Private operators of LSU hospitals asked for a $142 million increase in funding that is not included in the Jindal administration’s budget proposal.

Most of the extra funding request came from operators of the New Orleans LSU hospital, which projected a need for $87.6 million in additional funding that they didn’t get. In Baton Rouge, the difference amounted to $7.4 million and Lafayette, $11.6 million.

The Jindal budget keeps the health care dollars going to the hospitals in eight areas of the state at a standstill level for the fiscal year beginning July 1. In the current fiscal year, the budget appropriated approximately $1.2 billion for the hospital deals.

The news particularly upset New Orleans legislators.

State Sen. Ed Murray worried that absent the increased funding there would be reductions in patient services, which is allowed in the partnership agreements if funding is not adequate.

“I’m concerned people running the hospital ... are getting $87 million less than they think they need to perform their mission,” said Murray, a Democrat.

“What do we do to make those dollars up?” Murray asked.

State Rep. Walt Leger III, also a New Orleans Democrat, said keeping the same level of funding in New Orleans makes no sense considering the opening later this year of “a world-class facility we have spent over $1 billion constructing.”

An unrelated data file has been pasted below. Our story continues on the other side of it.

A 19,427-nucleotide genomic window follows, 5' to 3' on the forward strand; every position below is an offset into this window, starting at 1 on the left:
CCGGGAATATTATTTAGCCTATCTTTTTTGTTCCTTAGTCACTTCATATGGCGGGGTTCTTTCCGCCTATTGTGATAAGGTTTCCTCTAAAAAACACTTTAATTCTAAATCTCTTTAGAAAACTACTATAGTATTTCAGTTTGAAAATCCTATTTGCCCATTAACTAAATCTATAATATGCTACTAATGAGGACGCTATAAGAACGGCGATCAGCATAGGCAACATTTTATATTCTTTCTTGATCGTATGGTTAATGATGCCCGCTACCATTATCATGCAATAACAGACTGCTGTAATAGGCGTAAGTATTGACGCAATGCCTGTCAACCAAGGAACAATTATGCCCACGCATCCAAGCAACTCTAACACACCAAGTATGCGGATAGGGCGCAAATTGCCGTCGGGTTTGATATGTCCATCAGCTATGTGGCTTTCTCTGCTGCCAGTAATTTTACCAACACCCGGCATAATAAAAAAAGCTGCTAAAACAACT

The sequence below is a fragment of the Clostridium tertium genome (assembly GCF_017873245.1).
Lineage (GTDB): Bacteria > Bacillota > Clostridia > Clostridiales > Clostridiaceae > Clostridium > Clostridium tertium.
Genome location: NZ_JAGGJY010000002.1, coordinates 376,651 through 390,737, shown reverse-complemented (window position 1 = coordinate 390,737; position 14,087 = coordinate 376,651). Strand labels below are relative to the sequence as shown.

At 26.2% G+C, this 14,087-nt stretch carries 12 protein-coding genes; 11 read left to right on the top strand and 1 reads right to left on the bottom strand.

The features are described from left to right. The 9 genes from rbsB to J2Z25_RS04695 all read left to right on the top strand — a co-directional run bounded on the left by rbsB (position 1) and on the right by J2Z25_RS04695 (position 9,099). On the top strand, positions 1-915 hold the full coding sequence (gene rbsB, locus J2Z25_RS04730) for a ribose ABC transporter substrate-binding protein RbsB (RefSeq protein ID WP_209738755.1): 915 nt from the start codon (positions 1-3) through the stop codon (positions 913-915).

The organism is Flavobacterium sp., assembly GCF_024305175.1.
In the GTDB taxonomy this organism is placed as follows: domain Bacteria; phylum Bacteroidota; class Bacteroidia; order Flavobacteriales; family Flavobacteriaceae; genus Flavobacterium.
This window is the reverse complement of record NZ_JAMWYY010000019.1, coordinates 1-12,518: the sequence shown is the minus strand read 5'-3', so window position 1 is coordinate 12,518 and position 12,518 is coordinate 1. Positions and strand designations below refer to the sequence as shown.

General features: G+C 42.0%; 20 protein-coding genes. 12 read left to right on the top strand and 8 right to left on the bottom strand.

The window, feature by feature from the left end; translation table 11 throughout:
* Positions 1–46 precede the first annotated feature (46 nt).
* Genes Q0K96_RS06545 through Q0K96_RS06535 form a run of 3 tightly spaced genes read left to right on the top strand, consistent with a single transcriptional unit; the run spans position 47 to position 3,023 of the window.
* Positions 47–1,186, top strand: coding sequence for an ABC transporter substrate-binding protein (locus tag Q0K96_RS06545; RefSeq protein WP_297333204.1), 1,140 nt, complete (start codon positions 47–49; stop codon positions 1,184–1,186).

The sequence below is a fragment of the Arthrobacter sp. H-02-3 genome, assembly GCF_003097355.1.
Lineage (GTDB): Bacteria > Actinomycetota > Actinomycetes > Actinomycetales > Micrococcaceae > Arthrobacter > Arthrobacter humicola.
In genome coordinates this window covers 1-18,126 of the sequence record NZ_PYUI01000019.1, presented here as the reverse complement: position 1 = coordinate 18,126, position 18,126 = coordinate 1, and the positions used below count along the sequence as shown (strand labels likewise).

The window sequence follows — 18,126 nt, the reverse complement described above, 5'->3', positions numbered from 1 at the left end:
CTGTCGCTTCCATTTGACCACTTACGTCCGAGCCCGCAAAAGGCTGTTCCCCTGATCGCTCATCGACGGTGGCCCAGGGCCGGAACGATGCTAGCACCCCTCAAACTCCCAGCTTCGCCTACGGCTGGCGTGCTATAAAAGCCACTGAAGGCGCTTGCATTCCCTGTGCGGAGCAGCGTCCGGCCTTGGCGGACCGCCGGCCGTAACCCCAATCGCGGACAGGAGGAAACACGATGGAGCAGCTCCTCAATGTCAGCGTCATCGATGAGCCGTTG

The private partner — Louisiana Children’s Medical Center — has been operating the Interim Hospital. But those activities will be greatly expanded and costs will go up with the opening of the University Medical Center in New Orleans.

Leger said the administration must make proper funding a priority. “The public-private partnerships are incredibly important to the state of Louisiana going forward,” he said.

Commissioner of Administration Kristy Nichols said the administration wants “to validate those projections” of funding needs submitted by the state’s private partners. “We have to manage growth and confirm the projected service levels,” she said.

“This budget is a work in progress. To the extent additional money is needed to be spent, we are open to having that discussion,” Nichols said.

Later, Nichols clarified her position: “We will continue to work with our partners on funding solutions that manage growth while continuing to provide quality care.”

Here’s the projected need that the Jindal budget does not provide for hospital deals in other areas of the state: Bogalusa, $4.8 million; Houma, $3.3 million; Lake Charles, $2.4 million; Shreveport, $17.4 million; Monroe, $5.2 million; and Alexandria, $1.9 million.

Under the Jindal administration, private entities took over operation of LSU hospitals in New Orleans, Lafayette, Houma, Bogalusa, Shreveport and Monroe.

LSU’s Earl K. Long Regional Medical Center in Baton Rouge closed, and Our Lady of the Lake Regional Medical Center now houses its health care and medical education programs. LSU hospitals in Alexandria and Lake Charles also closed, with community hospitals taking over care of the poor and uninsured.

Only Lallie Kemp Regional Medical Center in Independence remains under LSU management.

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